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Problem
(factsheet)
Plant NameTypeDescription 
Black moldRoseDiseaseBlack mold primarily affects material used for propagation. The fungus grows on cut surfaces, such as at the contact points between rootstocks and scions and rootstocks and bud shields. This causes graft failures. A gray-white fungus growth is the first symptom of infection. This growth soon turns black as spores are produced. Certain rose varieties are extremely susceptible, such as R. chinensis var. manetti, while others rose varieties are resistant or immune.
Black spotRoseDiseaseBlack spot is a very common fungal infection of the leaves and canes of roses. Round black leaf spots (sometimes with fringed or feathery edges) may be accompanied by leaf yellowing and leaf drop in susceptible varieties. Canes often display small reddish-purple to black spots. High humidity, rain, and overhead watering contribute to the development of this disease. Black spot is spread by splashing water.
Botrytis bud and twig blightRoseDiseaseBotrytis can infect stems and flowers, including stubs left from pruning or flower removal. Infected tissues are usually covered with a fuzzy, gray-brown growth. Infected flower buds may not open, and can show sunken, smooth, grayish spots on the bud and flower stem. Sunken, dead areas may develop on the canes. Infection is worst during cool, wet weather.
Brand cankerRoseDiseaseBrand canker is a fungal disease that often infects plants in the winter, especially when winter protection of roses keeps the canes moist. Initial symptoms of infection are small dark red spots on the canes. These get larger and develop distinct dark red or purplish margins. Later the spots turn light brown in the center. Insect wounds and pruning wounds are common sites of infection. Brand canker may resemble common canker.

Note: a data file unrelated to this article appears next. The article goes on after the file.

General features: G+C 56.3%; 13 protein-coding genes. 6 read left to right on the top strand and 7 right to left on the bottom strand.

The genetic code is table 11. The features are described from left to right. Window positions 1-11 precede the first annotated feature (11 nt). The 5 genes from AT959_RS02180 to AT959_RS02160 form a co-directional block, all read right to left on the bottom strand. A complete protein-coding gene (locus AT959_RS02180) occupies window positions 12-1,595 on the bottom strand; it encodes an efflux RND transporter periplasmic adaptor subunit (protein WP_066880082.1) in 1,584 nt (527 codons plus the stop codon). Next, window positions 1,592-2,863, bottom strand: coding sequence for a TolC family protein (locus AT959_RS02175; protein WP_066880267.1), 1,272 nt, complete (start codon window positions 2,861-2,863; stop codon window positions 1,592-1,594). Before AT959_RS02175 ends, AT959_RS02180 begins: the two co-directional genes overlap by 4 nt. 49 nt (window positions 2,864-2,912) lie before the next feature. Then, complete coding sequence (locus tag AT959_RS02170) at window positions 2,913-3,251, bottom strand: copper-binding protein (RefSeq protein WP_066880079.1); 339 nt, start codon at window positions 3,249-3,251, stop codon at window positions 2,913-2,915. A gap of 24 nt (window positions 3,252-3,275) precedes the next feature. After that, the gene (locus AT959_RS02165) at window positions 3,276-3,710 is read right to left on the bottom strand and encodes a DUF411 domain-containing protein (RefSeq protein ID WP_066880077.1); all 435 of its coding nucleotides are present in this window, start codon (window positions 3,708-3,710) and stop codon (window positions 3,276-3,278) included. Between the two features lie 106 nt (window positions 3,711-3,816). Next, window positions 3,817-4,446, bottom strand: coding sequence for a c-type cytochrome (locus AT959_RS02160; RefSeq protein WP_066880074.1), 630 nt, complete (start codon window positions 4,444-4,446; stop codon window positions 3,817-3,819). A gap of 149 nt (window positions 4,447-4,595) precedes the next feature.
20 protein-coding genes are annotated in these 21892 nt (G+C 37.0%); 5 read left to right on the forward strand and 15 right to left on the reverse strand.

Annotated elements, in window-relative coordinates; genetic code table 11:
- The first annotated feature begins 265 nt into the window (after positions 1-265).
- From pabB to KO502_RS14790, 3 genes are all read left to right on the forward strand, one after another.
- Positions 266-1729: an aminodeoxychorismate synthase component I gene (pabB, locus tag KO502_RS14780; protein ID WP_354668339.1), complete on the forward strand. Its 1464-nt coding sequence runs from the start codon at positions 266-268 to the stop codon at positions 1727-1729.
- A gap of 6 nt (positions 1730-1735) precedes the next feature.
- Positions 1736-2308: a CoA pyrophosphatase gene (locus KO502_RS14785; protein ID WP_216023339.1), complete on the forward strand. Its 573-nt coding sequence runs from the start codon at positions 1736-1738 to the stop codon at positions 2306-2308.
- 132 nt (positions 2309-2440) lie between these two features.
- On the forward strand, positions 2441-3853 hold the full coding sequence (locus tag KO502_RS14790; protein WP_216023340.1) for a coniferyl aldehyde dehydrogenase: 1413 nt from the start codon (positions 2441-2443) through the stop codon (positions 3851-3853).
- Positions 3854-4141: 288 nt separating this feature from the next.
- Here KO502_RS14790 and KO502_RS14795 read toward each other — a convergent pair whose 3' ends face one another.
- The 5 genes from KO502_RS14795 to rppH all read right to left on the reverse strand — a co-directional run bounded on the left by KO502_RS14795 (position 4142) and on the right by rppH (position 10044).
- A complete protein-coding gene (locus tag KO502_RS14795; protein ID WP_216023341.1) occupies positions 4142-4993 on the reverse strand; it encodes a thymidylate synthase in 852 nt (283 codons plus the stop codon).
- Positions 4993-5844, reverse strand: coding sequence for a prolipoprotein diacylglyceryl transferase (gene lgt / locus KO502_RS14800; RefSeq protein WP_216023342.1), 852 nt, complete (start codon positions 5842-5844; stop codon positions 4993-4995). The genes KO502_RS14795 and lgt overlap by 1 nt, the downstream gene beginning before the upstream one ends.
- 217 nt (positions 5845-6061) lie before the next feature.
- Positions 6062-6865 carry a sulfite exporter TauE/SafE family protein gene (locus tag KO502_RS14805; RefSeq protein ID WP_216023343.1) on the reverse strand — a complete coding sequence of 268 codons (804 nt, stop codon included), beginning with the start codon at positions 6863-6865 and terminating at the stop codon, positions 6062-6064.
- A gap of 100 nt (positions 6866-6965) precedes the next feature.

Bullheading (cold damage)RoseDiseaseBullheads are the most prevalent when temperatures dip to 53-59 degrees Fahrenheit during early flower development. Low temperatures appear to alter metabolic activity, which results in the abnormal appearance of buds and resulting flowers. Flower buds exhibit a flat-topped appearance and weigh more than normal buds with a pointed tip. The number of short petals and petaloids increases, as well as the amount of secondary florets near the bases of flowers. Baccara, Talisman, and cultivars belonging to the Columbia family are especially susceptible.
Common cankerRoseDiseaseCommon canker is a fungal disease that infects plants through long stubs left by improper pruning or through other wound sites. Small yellow or reddish spots appear on canes and gradually enlarge. Later, the centers of the spots turn light brown and develop lengthwise slits in the bark. Common cankers have dark brown edges and often occur at the cut ends of canes. Common canker may resemble brand canker.
Crown gallRoseDiseaseCrown gall on roses usually occurs at or just beneath the soil surface. It may also be found on stems and roots. Young galls appear as a soft thickening in stems or roots and are green to white in color. Older galls are woody, dark and corky-looking on the outside, and light-colored on the inside. The bacterium that causes crown gall is present in the soil and infects through wounds on the roots or stem. It can be spread from infected soil by water movement. Damage to plants varies with location and size of galls.
Downy mildewRoseDiseaseDowny mildew can affect leaves, stems, flower stems, and flower parts. The infection is usually found only on young growth. On leaves, symptoms include purplish or brown spots, usually between veins, and yellow leaves with green spots. Infected leaves may drop off the plant. Grayish fungal masses may be found on the underside of some infected leaves (unlike powdery mildew, which is white and found on both sides of leaves). Symptoms on stems and flower parts can include small or large purple to black spots. Small infected twigs can be killed.